Lately, I’ve been thinking a lot about journaling vs. blogging on this site, and how to balance between the two in a productive and beneficial way.
There’s an obvious psychological difference between words that intended for broader consumption, and those that are kept close and mostly to myself — consciously or not, there’s a certain self-censoring to one’s public-facing writings, as opposed to the more unstructured, impulsive, and emotionally honest relationship between a person and their journal.
However, I do think there’s room for both, and think that the public blog has more utility than one might expect in the journal/blog writing continuum.
When I decided to try and revive this webspace, I had two primary objectives.
The first was to hold myself accountable to the act of consistent writing – any significant length of time between posts would be readily noticeable to the curious / critical visitor, including myself.
The second objective was to do away with the fear of reprisal from broader consumption of my own thoughts and opinions: to leave little distance between my name and my writing, and to leave myself open to the public criticism, commentary, and consideration that putting your name and opinions the internet entails. In doing so, I recognize that I will occasionally be wrong, misguided, naive, or look stupid, and have to be okay with that.
As a general principle, I am a huge proponent of the importance of incremental improvement, the ability of one’s growth mindset to propel one’s learning and abilities throughout one’s life. From a personal standpoint, the skillset that is most important to me deals with the absorption of ideas, and my ability to impart my own interpretations and thoughts on these ideas coherently and cogently. Further, I believe it is crucial to learn from the responses and perspectives of others, who will only be able to respond to my thoughts with their own if I can express myself in a clear and structured fashion.
Therein lies the value of the blog – a repository for my own thoughts and a time capsule to be revisited by myself and others as I continue to learn and grow, while simultaneously a place to hone my ability to translate my thoughts into words, paragraphs, and blog posts.
Ryan Holiday recently reflected on revisiting his first book, Trust Me, I’m Lying, which he wrote and published at the age of 25:
When reviewing these pages — pages I’d hurriedly written and edited in my excitement to publish my first book — I wonder who the hell I thought I was. I’d studied and sat with the topic for how long? And here I was, printing words that could never be unprinted. I’m embarrassed by the certainty of it. As if it had never occurred to me to hedge my bets or entertain the possibility that subsequent events might prove me wrong. Why couldn’t I have said simply that this is what I thought at the time and knew to be true to the best of my ability? There’s a pervasive overdone-ness to so much of it. If there’s any proof of the ego’s insecurity, it’s there — in the fact that I have to put two sentences where one would clearly do, a big word where a simpler one would have sufficed.
And here I am now, regretting it, as I inevitably will regret parts of this article, and parts of the article I wrote last week and the one I will publish next week.
Not having had the privilege of publishing a book at 25, I can only imagine the feeling of revisiting your first book, after years and further published books that more accurately reflect how he seems himself today. However, I believe this ultimately only reflects positively on his evolution as an author, as a thinker, and as a human being. His ability to reflect on his initial writing with humility, and to have the distance and clarity to critically examining his younger self is a testament to the evolution that he’s undergone in just six short years. In my eyes, this reflects much more positively on himself and who he is today than the fact that his previous writing may have been immature, boorish, or incorrect.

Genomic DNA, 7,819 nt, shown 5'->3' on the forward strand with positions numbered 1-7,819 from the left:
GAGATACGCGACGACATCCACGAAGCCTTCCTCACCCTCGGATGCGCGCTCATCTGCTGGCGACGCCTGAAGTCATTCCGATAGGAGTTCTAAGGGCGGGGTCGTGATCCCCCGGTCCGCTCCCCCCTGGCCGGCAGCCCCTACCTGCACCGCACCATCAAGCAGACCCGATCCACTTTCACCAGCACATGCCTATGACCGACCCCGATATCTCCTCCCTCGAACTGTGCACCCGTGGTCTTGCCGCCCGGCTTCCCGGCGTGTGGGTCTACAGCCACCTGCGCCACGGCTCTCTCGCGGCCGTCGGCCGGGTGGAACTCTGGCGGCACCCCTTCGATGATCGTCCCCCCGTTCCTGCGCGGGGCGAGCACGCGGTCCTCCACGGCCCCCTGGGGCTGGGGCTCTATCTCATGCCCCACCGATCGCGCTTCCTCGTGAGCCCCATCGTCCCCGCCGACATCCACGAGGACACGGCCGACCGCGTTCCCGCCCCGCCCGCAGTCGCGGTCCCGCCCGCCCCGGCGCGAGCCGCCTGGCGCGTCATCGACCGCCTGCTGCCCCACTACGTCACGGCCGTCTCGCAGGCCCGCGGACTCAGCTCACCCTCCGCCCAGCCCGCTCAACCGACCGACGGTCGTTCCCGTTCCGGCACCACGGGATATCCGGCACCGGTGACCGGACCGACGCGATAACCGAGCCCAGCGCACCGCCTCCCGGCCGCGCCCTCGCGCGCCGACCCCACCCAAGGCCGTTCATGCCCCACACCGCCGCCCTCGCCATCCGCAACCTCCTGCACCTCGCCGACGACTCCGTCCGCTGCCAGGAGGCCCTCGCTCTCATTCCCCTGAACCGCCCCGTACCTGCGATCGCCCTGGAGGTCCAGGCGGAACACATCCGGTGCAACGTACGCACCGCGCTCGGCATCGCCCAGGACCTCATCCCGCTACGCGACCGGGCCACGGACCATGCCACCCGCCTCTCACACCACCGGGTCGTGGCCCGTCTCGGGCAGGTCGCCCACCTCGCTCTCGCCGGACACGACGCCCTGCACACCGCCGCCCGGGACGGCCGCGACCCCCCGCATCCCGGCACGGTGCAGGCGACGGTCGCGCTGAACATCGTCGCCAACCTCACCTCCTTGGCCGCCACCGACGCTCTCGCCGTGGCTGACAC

Ta-Nehisi Coates’ book We Were Eight Years in Power is a truly fantastic collection of essays written during President Obama’s Presidency that dissect the broader context behind the President’s ascension, accomplishments, and legacy. Each essay is accompanied by an ‘up-to-date’ introduction that I found especially resonant. In these autobiographical pieces, Ta-Nehisi reflects on his year-by-year journey as a news reporter to a magazine contributor and blogger for the Atlantic to the author of Between the World and Me, his trials and tribulations from self-doubt and poverty, and his personal, professional, and intellectual evolution during Obama’s two terms.
In the book, he cites his blog, of which I was a faithful follower (but not contributor), as the place where the majority of his intellectual development and opinions were formed. During that span, he reflected on the books his was reading, openly solicited the thoughts, opinions, and supplemental reading and recommendations of his commenters and interacted with likeminded (and some non-likeminded individuals) on subjects that became the basis of some of his most lauded pieces. As he humbly recounts, it was those oftentimes anonymous contributors, as well as his desire to return to his blog day-after-day, week-after-week, that formed the basis of much of his later success as an author, thinker, and public intellectual.
One day, I hope to be able to revisit this blog with the same type of embarrassment and humility that Ryan and Ta-Nehisi see their earlier writings and blogs, and look towards this (and the internet in general) as a place where I was able to learn, grow, and develop. Until then, the onus is on me to continue to read and think, as well as compose my conclusions for all to see, consume, and criticize here on this site.